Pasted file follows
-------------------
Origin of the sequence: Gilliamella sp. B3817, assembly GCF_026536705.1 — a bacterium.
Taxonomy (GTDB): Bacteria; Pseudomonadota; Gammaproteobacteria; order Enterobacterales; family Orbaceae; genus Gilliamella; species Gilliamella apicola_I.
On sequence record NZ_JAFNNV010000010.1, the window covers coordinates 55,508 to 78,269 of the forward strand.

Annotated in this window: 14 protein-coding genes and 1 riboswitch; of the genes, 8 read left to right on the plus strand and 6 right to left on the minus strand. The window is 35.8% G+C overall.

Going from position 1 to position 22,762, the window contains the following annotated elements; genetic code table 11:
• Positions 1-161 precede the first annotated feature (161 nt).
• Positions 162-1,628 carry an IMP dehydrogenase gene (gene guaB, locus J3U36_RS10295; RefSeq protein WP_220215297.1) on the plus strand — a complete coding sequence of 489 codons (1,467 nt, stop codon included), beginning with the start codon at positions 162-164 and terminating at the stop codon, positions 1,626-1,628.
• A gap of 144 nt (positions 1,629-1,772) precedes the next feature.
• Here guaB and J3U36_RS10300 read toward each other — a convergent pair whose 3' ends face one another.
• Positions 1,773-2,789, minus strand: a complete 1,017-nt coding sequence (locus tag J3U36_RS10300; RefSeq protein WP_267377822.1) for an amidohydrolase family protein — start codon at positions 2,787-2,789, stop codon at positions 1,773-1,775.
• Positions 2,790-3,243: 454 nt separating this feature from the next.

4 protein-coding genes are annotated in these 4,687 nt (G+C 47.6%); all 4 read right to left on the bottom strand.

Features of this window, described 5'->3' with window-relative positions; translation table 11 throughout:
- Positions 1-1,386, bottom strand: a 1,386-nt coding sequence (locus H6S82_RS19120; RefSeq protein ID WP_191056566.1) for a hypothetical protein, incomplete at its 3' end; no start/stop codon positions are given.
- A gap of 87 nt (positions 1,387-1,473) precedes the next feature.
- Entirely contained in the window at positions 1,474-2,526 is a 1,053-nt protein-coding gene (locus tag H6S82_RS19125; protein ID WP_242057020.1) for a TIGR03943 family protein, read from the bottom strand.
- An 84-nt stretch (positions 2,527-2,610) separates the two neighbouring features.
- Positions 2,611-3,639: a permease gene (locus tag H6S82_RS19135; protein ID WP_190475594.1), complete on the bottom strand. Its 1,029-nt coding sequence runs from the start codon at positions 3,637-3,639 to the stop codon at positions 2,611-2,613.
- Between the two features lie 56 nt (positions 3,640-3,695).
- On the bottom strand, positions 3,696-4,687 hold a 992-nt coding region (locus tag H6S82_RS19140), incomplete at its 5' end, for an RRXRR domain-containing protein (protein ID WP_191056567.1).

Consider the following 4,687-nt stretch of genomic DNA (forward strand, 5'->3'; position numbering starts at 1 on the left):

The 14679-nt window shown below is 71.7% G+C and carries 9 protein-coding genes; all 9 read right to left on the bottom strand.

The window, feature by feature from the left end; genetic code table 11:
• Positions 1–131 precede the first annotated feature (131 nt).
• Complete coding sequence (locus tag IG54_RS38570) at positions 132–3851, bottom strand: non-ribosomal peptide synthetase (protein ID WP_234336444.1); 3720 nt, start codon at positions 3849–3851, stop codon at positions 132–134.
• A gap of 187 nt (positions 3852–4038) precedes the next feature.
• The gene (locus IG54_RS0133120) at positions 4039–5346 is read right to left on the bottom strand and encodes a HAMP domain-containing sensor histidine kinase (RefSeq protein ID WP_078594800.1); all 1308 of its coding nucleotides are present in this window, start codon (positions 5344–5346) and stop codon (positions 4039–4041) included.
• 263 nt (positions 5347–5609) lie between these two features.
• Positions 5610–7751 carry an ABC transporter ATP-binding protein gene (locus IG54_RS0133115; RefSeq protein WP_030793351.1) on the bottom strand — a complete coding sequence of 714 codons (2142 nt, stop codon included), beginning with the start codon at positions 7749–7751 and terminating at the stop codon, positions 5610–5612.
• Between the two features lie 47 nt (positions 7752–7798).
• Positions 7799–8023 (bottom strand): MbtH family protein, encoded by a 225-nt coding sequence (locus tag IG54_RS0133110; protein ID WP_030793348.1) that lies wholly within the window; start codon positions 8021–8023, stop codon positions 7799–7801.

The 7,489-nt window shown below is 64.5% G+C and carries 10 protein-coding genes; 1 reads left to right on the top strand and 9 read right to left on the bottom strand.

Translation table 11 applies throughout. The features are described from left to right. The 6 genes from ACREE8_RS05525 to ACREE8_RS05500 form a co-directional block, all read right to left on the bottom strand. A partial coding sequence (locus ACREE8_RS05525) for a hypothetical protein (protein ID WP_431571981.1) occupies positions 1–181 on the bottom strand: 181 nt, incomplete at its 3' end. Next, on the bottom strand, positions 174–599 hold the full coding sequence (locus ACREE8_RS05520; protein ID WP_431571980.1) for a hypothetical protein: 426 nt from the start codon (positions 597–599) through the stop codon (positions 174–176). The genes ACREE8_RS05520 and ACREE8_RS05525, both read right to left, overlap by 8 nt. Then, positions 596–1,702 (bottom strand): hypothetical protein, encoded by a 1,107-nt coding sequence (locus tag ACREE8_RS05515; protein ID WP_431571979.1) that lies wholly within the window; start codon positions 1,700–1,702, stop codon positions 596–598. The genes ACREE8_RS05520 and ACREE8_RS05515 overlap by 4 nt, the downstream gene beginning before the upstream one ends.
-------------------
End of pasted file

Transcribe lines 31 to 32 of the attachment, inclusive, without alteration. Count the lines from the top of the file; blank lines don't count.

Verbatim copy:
• Positions 7799–8023 (bottom strand): MbtH family protein, encoded by a 225-nt coding sequence (locus tag IG54_RS0133110; protein ID WP_030793348.1) that lies wholly within the window; start codon positions 8021–8023, stop codon positions 7799–7801.

The 7,489-nt window shown below is 64.5% G+C and carries 10 protein-coding genes; 1 reads left to right on the top strand and 9 read right to left on the bottom strand.